Feeds

Sweden postpones EU data retention directive, faces court, fines

But Austria finally swallows it after court battles

3 Big data security analytics techniques

Sweden is to delay the implementation of the controversial EU data retention directive for a year, risking a heavy fine of up to €68m, whereas Austria has decided to implement the directive after a European Court of Justice ruling in 2010.

The Swedish government this week decided to postpone the implementation of the law for at least a year, although 281 MPs out of 349 – just over 80 per cent – voted in favour of the directive. The Left Party and the Greens want to renegotiate the directive in the EU. The parties used a provision in the Swedish constitution where a sixth of the votes in Parliament can postpone a decision for at least a year.

Sweden is profoundly divided over the directive, which was adopted by the EU in November 2006 after long debates.

Data retention refers to the storage of traffic and location data resulting from electronic communications. Under the agreed draft, the data retained by ISPs and phone companies will be made available only to national authorities in specific cases and in accordance with national law. Records will be kept for up to two years. However, both the Swedish Green Party and the Left Party believe the directive restricts basic rights and freedoms.

By postponing the vote, Sweden is now risking a European court case and can be fined from as much as 150 million kronor (€17m) up to 500 to 600 million (€56m to €68m).

Most European countries have implemented the directive, with France going overboard by adding the requirement that ISPs store passwords and data for the verification or modification of passwords.

Germany already adopted the directive back in 2008. Police and other law enforcement agencies had the option to acquire data in the process of investigating serious crimes, until last year when a German constitutional court struck down the measures on the basis that they interfered disproportionately with fundamental rights.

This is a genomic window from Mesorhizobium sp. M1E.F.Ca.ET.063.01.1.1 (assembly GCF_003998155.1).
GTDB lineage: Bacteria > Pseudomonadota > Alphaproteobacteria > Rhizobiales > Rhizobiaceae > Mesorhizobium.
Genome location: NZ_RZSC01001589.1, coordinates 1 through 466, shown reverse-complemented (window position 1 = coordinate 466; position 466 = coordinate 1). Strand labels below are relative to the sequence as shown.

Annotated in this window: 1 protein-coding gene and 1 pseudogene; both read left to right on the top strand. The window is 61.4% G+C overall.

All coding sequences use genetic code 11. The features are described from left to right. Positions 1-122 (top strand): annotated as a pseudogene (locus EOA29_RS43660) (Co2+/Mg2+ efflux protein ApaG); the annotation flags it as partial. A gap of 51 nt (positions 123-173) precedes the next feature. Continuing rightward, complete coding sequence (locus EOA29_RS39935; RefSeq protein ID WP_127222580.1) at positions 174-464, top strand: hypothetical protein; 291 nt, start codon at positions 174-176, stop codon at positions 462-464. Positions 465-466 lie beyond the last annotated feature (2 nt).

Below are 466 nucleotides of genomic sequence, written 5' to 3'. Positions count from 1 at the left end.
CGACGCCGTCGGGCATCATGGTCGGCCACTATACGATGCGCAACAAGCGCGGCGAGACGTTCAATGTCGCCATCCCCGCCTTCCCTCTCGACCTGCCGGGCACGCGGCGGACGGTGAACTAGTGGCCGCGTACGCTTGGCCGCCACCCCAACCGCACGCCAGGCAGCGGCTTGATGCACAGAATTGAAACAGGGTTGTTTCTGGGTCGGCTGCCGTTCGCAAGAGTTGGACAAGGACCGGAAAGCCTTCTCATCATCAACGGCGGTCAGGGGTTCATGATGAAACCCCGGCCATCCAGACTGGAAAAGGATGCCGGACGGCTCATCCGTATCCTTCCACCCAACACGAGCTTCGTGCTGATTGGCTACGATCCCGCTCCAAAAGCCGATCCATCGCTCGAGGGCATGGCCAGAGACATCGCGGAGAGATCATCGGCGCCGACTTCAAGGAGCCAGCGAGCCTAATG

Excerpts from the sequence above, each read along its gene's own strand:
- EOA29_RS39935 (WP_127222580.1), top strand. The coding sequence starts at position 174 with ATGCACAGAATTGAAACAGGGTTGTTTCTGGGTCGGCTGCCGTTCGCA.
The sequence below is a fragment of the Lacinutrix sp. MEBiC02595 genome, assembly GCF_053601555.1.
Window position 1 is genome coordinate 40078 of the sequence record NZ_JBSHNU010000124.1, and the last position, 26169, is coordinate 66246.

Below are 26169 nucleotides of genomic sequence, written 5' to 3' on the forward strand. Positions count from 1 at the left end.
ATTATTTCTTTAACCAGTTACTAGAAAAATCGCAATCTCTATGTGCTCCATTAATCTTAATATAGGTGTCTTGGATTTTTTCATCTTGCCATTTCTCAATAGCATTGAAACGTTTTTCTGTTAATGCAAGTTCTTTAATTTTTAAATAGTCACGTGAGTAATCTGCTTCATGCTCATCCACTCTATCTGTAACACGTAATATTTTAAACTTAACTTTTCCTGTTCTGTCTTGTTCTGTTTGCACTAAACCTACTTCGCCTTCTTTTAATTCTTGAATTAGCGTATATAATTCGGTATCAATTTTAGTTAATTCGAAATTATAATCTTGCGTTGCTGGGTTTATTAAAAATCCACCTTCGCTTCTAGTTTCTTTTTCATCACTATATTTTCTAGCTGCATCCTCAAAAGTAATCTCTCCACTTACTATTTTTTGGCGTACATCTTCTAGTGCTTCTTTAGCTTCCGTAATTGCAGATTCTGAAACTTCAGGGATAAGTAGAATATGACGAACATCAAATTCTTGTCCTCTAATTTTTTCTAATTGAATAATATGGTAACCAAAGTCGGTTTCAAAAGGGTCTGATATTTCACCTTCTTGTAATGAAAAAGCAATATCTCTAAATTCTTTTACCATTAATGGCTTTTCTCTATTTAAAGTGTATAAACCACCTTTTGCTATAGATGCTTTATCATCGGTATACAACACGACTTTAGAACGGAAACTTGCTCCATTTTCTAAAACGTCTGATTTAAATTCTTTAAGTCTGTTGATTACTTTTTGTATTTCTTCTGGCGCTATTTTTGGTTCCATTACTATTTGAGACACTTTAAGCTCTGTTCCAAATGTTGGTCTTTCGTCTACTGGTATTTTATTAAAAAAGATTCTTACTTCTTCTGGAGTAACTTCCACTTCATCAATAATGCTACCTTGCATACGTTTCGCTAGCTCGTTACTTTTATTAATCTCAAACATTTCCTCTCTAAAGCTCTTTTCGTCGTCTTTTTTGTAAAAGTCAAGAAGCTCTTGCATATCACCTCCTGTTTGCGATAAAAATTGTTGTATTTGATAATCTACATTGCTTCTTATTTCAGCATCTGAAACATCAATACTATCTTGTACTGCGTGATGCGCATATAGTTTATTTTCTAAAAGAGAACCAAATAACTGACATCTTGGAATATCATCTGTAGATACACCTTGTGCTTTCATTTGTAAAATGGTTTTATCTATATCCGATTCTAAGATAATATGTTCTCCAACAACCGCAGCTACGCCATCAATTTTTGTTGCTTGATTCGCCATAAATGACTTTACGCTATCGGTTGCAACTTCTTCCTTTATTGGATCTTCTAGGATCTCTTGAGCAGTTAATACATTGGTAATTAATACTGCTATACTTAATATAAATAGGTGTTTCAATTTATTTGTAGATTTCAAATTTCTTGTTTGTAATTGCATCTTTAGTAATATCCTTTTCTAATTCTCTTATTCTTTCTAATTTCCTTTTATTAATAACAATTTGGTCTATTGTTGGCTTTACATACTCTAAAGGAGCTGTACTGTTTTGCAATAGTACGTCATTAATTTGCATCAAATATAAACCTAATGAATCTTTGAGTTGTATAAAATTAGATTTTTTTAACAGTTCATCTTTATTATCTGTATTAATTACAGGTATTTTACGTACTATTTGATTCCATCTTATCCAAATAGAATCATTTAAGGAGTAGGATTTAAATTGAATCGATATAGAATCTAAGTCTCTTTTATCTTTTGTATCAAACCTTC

Austria was in the same position as Sweden back in 2007. It also had major data protection and privacy concerns. The Austrian Chambers of Commerce and Labour both opposed data retention. In the summer of 2007, the famous Vienna Ringstraße – which circles the city centre of Vienna – was partially blocked for about an hour as a 150 strong demonstration organised by the Austrian Pirate Party walked along it to protest against the planned data retention legislation.

In 2009 the European Commission began proceedings against Austria for breaching EU law, and last year, the European Court of Justice ruled against it for failing to establish an independent data protection authority. Just three days ago, the Austrian government announced that it would swallow the directive at long last. The Austrian Internet Service Provider Association estimates the overall costs to the country of the data retention directive to be somewhere between €15m and €20m.

See the directive here (26-page/149KB PDF). ®

Combat fraud and increase customer satisfaction

More from The Register

next story
EU: Let's cost financial traders $400m a day, because EVIL BANKERS. Right?
Wait 'til this one hits your pension fund where it hurts
Systems meltdown plunges US immigration courts into pen-and-paper stone age
Massive outage could last four weeks, sources claim
Lavabit loses contempt of court appeal over protecting Snowden, customers
Judges rule complaints about government power are too little, too late
Don't let no-hire pact suit witnesses call Steve Jobs a bullyboy, plead Apple and Google
'Irrelevant' character evidence should be excluded – lawyers
Record labels sue Pandora over vintage song royalties
Companies want payout on recordings made before 1972
EFF: Feds plan to put 52 MILLION FACES into recognition database
System would identify faces as part of biometrics collection
Edward Snowden on his Putin TV appearance: 'Why all the criticism?'
Denies Q&A cameo was meant to slam US, big-up Russia
Ex-Tony Blair adviser is new top boss at UK spy-hive GCHQ
Robert Hannigan to replace Sir Iain Lobban in the autumn
Judge halts spread of zombie Nortel patents to Texas in Google trial
Epic Rockstar patent war to be waged in California
prev story

Whitepapers

Mobile application security study
Download this report to see the alarming realities regarding the sheer number of applications vulnerable to attack, as well as the most common and easily addressable vulnerability errors.
3 Big data security analytics techniques
Applying these Big Data security analytics techniques can help you make your business safer by detecting attacks early, before significant damage is done.
The benefits of software based PBX
Why you should break free from your proprietary PBX and how to leverage your existing server hardware.
Securing web applications made simple and scalable
In this whitepaper learn how automated security testing can provide a simple and scalable way to protect your web applications.
Combat fraud and increase customer satisfaction
Based on their experience using HP ArcSight Enterprise Security Manager for IT security operations, Finansbank moved to HP ArcSight ESM for fraud management.